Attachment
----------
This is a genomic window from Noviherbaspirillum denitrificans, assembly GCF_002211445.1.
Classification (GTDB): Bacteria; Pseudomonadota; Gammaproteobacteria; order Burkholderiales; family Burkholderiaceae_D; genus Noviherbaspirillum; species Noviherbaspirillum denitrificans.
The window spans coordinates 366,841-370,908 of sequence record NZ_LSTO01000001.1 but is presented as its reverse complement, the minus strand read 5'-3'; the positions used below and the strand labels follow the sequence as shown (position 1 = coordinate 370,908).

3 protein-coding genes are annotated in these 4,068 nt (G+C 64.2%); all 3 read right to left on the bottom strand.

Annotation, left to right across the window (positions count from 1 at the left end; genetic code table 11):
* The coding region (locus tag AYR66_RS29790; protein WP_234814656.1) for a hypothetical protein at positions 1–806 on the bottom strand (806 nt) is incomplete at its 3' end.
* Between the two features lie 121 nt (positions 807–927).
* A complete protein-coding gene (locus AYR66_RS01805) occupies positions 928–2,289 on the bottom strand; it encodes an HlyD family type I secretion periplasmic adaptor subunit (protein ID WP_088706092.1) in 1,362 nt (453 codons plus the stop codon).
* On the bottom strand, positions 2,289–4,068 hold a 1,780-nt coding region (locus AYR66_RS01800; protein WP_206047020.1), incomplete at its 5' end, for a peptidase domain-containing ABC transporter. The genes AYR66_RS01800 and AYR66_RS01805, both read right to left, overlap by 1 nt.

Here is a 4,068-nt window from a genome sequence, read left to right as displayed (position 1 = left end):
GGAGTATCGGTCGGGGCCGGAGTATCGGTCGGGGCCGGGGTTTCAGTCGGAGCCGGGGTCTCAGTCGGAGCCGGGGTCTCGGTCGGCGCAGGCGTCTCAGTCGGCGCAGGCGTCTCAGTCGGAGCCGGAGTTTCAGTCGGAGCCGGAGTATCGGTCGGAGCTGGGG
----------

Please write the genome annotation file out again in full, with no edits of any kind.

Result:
This is a genomic window from Noviherbaspirillum denitrificans, assembly GCF_002211445.1.
Classification (GTDB): Bacteria; Pseudomonadota; Gammaproteobacteria; order Burkholderiales; family Burkholderiaceae_D; genus Noviherbaspirillum; species Noviherbaspirillum denitrificans.
The window spans coordinates 366,841-370,908 of sequence record NZ_LSTO01000001.1 but is presented as its reverse complement, the minus strand read 5'-3'; the positions used below and the strand labels follow the sequence as shown (position 1 = coordinate 370,908).

3 protein-coding genes are annotated in these 4,068 nt (G+C 64.2%); all 3 read right to left on the bottom strand.

Annotation, left to right across the window (positions count from 1 at the left end; genetic code table 11):
* The coding region (locus tag AYR66_RS29790; protein WP_234814656.1) for a hypothetical protein at positions 1–806 on the bottom strand (806 nt) is incomplete at its 3' end.
* Between the two features lie 121 nt (positions 807–927).
* A complete protein-coding gene (locus AYR66_RS01805) occupies positions 928–2,289 on the bottom strand; it encodes an HlyD family type I secretion periplasmic adaptor subunit (protein ID WP_088706092.1) in 1,362 nt (453 codons plus the stop codon).
* On the bottom strand, positions 2,289–4,068 hold a 1,780-nt coding region (locus AYR66_RS01800; protein WP_206047020.1), incomplete at its 5' end, for a peptidase domain-containing ABC transporter. The genes AYR66_RS01800 and AYR66_RS01805, both read right to left, overlap by 1 nt.

Here is a 4,068-nt window from a genome sequence, read left to right as displayed (position 1 = left end):
GGAGTATCGGTCGGGGCCGGAGTATCGGTCGGGGCCGGGGTTTCAGTCGGAGCCGGGGTCTCAGTCGGAGCCGGGGTCTCGGTCGGCGCAGGCGTCTCAGTCGGCGCAGGCGTCTCAGTCGGAGCCGGAGTTTCAGTCGGAGCCGGAGTATCGGTCGGAGCTGGGG